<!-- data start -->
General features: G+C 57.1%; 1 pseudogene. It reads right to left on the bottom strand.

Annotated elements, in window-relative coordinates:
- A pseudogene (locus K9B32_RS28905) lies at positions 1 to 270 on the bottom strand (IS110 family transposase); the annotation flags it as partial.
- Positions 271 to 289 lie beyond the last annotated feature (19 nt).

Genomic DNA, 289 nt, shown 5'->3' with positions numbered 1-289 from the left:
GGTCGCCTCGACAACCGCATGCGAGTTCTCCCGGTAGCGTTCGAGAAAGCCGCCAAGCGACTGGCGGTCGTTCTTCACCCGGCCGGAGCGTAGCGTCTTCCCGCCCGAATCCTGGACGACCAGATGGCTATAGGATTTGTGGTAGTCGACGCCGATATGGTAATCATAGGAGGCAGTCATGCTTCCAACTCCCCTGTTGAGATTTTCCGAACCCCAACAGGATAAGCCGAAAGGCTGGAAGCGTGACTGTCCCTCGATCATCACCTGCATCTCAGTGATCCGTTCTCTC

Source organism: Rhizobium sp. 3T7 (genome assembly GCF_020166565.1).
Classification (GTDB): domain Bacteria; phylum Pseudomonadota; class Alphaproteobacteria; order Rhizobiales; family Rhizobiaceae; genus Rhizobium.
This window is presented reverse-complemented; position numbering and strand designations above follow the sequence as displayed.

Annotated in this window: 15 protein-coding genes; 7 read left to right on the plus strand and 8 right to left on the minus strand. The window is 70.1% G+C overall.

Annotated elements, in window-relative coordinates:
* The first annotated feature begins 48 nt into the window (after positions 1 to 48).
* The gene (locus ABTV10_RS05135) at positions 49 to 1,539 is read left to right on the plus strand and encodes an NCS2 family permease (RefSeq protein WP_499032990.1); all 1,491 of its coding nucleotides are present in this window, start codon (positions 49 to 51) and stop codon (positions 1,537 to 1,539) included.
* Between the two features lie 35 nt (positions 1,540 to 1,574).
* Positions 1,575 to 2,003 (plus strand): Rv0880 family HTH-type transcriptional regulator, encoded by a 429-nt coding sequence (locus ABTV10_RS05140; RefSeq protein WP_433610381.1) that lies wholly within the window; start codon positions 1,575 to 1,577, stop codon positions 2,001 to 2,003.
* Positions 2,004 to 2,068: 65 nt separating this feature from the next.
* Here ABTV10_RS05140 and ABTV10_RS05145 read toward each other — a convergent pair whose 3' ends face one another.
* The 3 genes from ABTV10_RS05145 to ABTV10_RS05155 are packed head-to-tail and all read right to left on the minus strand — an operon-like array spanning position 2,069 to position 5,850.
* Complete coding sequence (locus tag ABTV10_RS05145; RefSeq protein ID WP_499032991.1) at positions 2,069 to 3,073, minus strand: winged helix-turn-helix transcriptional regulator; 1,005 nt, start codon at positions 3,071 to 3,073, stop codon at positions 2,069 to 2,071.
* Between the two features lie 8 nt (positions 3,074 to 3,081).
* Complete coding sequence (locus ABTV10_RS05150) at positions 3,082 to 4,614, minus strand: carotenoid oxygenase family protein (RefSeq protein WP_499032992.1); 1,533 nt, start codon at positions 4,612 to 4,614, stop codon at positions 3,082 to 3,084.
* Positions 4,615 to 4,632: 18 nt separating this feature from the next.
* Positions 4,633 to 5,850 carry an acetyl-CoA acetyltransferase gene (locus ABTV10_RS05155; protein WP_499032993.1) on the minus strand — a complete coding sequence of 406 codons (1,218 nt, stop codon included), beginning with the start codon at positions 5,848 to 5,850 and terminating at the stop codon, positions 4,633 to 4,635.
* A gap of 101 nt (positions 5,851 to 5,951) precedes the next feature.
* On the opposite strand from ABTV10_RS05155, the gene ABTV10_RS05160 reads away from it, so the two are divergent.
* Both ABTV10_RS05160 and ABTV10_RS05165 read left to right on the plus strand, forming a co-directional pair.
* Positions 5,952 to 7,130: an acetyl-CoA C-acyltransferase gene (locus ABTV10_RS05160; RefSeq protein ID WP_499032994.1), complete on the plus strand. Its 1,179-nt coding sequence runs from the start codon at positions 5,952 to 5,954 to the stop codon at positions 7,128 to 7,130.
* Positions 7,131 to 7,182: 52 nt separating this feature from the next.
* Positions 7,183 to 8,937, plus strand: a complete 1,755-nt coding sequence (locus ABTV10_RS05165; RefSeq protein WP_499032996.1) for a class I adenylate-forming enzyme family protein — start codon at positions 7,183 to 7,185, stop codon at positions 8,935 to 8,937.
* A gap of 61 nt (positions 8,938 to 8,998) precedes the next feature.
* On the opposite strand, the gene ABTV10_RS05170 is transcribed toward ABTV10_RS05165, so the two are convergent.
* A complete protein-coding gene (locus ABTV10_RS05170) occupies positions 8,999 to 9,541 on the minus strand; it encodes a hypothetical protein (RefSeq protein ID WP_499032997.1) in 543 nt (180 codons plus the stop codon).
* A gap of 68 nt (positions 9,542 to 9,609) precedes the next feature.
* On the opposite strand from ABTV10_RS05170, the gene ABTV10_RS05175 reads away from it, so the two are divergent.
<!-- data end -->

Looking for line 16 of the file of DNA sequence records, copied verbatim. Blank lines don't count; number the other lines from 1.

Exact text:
* Positions 2,004 to 2,068: 65 nt separating this feature from the next.